KARACHI: Pakistan’s agriculture economy is likely to face tougher challenges amid a water crisis that is taking toll on the country’s output.
The crisis, which had earlier caused farmers to largely miss cotton seeds’ sowing targets, is now affecting rice plantation, delaying it in Sindh by 1-2 months.
Rice is a summer crop and warmer temperatures are good for its growth. However, the delay in plantation may push its production to October-November, a time when lower temperatures would affect the output.
“Paddy (raw rice) plantation has gotten delayed by 1-2 months,” Sindh Abadgar Board President Abdul Majeed Nizamani told The Express Tribune.
“Farmers started rice plantation from mid-June. This should have been done 1-2 months earlier,” he said, adding the delay has been caused due to a water shortage.
He elaborated in a nursery, rice seeds are sowed mostly between March-April. Later on, they are replanted in appropriate fields by April-May. However, low availability of water during March-April did not allow farmers to begin the process.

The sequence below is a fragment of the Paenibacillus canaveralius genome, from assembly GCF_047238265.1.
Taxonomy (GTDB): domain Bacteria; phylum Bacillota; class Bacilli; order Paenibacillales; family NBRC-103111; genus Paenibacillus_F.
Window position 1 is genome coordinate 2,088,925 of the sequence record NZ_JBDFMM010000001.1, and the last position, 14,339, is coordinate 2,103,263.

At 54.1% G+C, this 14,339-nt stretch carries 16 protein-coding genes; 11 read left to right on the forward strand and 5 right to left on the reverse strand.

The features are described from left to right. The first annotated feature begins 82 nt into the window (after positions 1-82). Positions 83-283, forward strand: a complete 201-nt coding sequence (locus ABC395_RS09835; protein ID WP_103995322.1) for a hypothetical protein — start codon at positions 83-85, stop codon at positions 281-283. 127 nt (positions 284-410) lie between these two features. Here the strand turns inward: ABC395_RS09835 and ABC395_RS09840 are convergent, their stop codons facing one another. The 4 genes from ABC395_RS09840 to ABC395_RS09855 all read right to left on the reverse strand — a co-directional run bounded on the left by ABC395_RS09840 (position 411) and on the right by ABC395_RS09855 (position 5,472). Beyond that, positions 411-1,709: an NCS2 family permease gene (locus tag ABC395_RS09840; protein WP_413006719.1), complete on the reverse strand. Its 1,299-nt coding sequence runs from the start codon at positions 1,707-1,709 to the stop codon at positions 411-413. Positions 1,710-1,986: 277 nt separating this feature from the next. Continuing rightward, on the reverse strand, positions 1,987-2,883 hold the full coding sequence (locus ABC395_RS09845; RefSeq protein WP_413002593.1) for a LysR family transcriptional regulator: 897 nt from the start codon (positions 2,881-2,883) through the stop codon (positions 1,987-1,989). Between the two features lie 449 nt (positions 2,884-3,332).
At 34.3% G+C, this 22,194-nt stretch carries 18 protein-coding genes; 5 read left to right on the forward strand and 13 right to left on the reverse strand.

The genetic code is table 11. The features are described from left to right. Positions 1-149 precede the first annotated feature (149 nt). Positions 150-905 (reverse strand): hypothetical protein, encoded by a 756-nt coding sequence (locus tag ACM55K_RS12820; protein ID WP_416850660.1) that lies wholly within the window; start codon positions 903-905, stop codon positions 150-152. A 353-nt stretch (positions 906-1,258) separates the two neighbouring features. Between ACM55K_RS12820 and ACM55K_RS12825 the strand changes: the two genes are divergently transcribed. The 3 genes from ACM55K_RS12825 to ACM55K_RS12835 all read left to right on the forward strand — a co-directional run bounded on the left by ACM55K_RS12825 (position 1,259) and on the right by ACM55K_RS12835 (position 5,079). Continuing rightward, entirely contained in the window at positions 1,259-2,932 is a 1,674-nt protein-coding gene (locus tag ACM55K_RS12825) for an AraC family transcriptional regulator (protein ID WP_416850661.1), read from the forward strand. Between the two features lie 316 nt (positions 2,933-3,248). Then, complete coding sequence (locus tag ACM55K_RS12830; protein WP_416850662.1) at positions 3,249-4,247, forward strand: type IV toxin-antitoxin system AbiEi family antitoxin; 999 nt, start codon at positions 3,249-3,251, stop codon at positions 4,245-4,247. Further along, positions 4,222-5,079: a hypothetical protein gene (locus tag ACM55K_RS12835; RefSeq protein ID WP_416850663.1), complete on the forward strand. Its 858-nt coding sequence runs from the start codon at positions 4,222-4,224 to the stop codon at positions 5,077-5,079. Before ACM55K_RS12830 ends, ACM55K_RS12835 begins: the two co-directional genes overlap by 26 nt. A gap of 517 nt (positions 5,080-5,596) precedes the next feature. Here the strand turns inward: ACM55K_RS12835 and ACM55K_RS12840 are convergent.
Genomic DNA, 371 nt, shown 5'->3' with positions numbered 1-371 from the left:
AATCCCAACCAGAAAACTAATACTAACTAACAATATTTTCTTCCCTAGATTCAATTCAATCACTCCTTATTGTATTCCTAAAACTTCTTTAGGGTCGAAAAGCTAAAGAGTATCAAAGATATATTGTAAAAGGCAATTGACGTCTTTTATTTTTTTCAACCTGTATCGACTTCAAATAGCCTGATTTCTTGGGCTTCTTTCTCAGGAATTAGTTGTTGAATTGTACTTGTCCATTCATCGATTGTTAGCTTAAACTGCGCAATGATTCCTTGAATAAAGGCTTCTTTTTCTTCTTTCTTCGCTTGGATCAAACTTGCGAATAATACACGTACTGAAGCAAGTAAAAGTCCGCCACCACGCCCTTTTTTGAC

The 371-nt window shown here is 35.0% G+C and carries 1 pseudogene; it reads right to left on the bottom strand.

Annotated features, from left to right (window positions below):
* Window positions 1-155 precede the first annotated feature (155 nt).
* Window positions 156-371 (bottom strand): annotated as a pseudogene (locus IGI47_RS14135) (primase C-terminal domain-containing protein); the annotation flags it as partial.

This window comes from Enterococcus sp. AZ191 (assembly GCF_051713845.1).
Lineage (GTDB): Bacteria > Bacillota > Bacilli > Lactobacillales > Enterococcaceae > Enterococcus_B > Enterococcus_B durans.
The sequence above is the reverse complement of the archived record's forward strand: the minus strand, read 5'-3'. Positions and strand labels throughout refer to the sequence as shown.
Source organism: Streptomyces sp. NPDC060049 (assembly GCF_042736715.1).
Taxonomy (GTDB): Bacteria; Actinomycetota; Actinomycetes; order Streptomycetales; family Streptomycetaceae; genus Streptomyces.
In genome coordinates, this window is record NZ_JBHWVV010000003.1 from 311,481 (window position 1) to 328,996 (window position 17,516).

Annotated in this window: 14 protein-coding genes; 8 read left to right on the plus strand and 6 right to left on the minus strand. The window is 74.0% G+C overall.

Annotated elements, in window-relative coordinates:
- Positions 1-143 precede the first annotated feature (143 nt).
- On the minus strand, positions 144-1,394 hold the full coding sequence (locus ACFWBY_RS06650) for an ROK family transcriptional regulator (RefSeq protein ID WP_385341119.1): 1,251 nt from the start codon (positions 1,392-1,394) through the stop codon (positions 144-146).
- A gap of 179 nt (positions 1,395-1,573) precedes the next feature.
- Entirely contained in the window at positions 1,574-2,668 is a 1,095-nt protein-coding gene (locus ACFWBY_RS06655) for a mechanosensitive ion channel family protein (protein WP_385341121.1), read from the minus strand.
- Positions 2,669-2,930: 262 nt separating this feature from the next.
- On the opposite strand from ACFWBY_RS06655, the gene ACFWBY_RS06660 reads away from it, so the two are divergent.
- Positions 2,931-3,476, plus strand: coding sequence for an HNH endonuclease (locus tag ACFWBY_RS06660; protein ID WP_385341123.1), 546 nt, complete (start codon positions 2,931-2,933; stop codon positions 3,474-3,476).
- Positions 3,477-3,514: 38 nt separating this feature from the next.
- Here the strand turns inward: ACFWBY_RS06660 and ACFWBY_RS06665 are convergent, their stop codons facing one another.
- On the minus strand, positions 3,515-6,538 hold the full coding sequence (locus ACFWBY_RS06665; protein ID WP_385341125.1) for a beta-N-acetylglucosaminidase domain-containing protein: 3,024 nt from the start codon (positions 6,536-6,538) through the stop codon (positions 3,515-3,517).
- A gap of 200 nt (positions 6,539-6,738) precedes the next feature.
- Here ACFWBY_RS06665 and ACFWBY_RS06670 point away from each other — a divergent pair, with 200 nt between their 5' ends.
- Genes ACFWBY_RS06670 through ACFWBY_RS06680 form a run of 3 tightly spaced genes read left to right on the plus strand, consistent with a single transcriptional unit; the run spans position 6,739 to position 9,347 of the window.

“We need around 50,000 cusecs of water in Kotri, lower Sindh. The level is currently hovering around 30,000-40,000 cusecs,” he said, adding water requirement will increase with the passage of time as crops mature for harvesting.
Rice (paddy) is planted across 1.8 million acres to 2.3 million acres of land in Sindh, which mostly grows export quality rice (Irri-6).
Nizamani said it would be too early to estimate the impact on rice production for the ongoing season, as rain could affect the crop.
“The future is completely dependent upon the quantum and timing of the rain,” he said.
“If it rains in time then it will be good for the crop. Otherwise, it could play havoc if it rains heavily and untimely.”
A natural resource management associate, Sono Khangharanr, estimated “30-40% lower production this season due to delayed plantation.”
Rice is usually harvested around October-November. The delay will not let the required level of temperature be available and would affect the crop’s health after November, he said.
The threat to rice production comes after farmers have already missed cotton’s sowing target by around 35% in Sindh due to water shortage, a government official estimated.
BMA Capital’s Economist Muhammad Fawad Khan said the other day that the “water crisis may further hamper economic growth in fiscal year 2019.”
As per international organisations, Pakistan is likely to face a major water crisis by 2025.
The crisis may slow down agriculture growth this fiscal year. Its share in the economy stands at around one-fifth.
Published in The Express Tribune, July 8th, 2018.